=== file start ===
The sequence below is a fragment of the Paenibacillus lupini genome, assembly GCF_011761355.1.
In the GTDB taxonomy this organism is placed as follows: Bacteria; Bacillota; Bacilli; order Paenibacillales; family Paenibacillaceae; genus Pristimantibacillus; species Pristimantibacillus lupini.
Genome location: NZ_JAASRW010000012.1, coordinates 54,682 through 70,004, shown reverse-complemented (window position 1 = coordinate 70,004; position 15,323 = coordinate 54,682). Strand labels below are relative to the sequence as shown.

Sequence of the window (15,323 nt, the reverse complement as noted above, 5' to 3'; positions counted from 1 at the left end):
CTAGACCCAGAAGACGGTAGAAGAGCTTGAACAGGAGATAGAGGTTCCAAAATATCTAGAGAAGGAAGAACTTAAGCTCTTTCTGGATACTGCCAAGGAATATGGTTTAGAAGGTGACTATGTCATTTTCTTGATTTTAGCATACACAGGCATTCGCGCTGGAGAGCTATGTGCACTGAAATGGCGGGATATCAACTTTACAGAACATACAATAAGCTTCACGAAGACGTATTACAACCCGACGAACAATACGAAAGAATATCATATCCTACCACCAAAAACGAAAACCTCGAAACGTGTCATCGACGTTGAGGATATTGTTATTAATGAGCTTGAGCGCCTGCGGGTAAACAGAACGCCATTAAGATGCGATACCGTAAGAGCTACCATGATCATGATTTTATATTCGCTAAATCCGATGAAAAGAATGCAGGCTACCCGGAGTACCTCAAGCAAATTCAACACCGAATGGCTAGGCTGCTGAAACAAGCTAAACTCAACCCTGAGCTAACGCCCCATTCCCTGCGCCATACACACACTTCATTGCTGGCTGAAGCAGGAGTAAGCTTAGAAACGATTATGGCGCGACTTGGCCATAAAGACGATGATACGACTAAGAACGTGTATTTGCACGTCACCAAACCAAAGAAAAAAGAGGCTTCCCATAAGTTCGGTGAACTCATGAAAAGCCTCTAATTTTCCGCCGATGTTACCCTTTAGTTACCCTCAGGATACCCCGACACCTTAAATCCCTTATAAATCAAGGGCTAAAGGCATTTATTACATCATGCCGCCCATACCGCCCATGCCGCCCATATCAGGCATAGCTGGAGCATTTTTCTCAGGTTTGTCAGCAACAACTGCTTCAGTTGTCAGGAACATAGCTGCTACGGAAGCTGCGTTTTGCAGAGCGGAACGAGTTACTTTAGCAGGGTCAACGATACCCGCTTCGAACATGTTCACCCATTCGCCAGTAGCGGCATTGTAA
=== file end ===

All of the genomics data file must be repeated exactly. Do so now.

The sequence below is a fragment of the Paenibacillus lupini genome, assembly GCF_011761355.1.
In the GTDB taxonomy this organism is placed as follows: Bacteria; Bacillota; Bacilli; order Paenibacillales; family Paenibacillaceae; genus Pristimantibacillus; species Pristimantibacillus lupini.
Genome location: NZ_JAASRW010000012.1, coordinates 54,682 through 70,004, shown reverse-complemented (window position 1 = coordinate 70,004; position 15,323 = coordinate 54,682). Strand labels below are relative to the sequence as shown.

Sequence of the window (15,323 nt, the reverse complement as noted above, 5' to 3'; positions counted from 1 at the left end):
CTAGACCCAGAAGACGGTAGAAGAGCTTGAACAGGAGATAGAGGTTCCAAAATATCTAGAGAAGGAAGAACTTAAGCTCTTTCTGGATACTGCCAAGGAATATGGTTTAGAAGGTGACTATGTCATTTTCTTGATTTTAGCATACACAGGCATTCGCGCTGGAGAGCTATGTGCACTGAAATGGCGGGATATCAACTTTACAGAACATACAATAAGCTTCACGAAGACGTATTACAACCCGACGAACAATACGAAAGAATATCATATCCTACCACCAAAAACGAAAACCTCGAAACGTGTCATCGACGTTGAGGATATTGTTATTAATGAGCTTGAGCGCCTGCGGGTAAACAGAACGCCATTAAGATGCGATACCGTAAGAGCTACCATGATCATGATTTTATATTCGCTAAATCCGATGAAAAGAATGCAGGCTACCCGGAGTACCTCAAGCAAATTCAACACCGAATGGCTAGGCTGCTGAAACAAGCTAAACTCAACCCTGAGCTAACGCCCCATTCCCTGCGCCATACACACACTTCATTGCTGGCTGAAGCAGGAGTAAGCTTAGAAACGATTATGGCGCGACTTGGCCATAAAGACGATGATACGACTAAGAACGTGTATTTGCACGTCACCAAACCAAAGAAAAAAGAGGCTTCCCATAAGTTCGGTGAACTCATGAAAAGCCTCTAATTTTCCGCCGATGTTACCCTTTAGTTACCCTCAGGATACCCCGACACCTTAAATCCCTTATAAATCAAGGGCTAAAGGCATTTATTACATCATGCCGCCCATACCGCCCATGCCGCCCATATCAGGCATAGCTGGAGCATTTTTCTCAGGTTTGTCAGCAACAACTGCTTCAGTTGTCAGGAACATAGCTGCTACGGAAGCTGCGTTTTGCAGAGCGGAACGAGTTACTTTAGCAGGGTCAACGATACCCGCTTCGAACATGTTCACCCATTCGCCAGTAGCGGCATTGTAA